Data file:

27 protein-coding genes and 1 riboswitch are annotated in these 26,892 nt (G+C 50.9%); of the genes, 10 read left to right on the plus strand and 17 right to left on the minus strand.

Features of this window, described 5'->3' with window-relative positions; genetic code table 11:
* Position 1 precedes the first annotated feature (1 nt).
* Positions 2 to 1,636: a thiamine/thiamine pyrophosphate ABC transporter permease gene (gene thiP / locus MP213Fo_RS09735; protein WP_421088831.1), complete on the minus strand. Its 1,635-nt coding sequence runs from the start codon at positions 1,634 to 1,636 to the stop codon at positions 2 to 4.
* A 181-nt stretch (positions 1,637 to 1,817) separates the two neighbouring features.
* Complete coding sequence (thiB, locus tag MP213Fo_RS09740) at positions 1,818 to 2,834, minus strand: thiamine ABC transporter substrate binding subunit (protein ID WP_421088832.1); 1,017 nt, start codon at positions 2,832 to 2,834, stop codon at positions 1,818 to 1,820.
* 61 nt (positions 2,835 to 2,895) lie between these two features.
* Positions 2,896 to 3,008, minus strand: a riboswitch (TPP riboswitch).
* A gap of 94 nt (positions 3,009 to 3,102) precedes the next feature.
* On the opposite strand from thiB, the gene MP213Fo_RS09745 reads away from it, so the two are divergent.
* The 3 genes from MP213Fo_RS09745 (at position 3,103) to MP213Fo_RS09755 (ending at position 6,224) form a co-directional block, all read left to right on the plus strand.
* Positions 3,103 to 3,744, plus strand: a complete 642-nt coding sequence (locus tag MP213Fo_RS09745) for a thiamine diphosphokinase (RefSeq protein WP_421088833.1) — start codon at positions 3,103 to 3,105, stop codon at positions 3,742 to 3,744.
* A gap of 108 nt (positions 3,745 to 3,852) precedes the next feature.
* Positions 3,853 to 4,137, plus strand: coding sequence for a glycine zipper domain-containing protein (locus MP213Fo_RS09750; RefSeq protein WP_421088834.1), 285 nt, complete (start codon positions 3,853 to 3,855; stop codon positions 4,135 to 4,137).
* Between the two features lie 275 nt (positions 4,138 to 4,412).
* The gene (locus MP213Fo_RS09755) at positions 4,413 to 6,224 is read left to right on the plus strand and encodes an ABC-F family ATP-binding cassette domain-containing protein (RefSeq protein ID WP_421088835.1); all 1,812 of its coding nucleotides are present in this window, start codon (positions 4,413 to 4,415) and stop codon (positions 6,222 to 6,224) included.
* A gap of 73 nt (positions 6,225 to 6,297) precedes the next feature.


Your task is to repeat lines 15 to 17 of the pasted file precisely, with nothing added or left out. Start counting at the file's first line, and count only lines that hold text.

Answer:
* Between the two features lie 275 nt (positions 4,138 to 4,412).
* The gene (locus MP213Fo_RS09755) at positions 4,413 to 6,224 is read left to right on the plus strand and encodes an ABC-F family ATP-binding cassette domain-containing protein (RefSeq protein ID WP_421088835.1); all 1,812 of its coding nucleotides are present in this window, start codon (positions 4,413 to 4,415) and stop codon (positions 6,222 to 6,224) included.
* A gap of 73 nt (positions 6,225 to 6,297) precedes the next feature.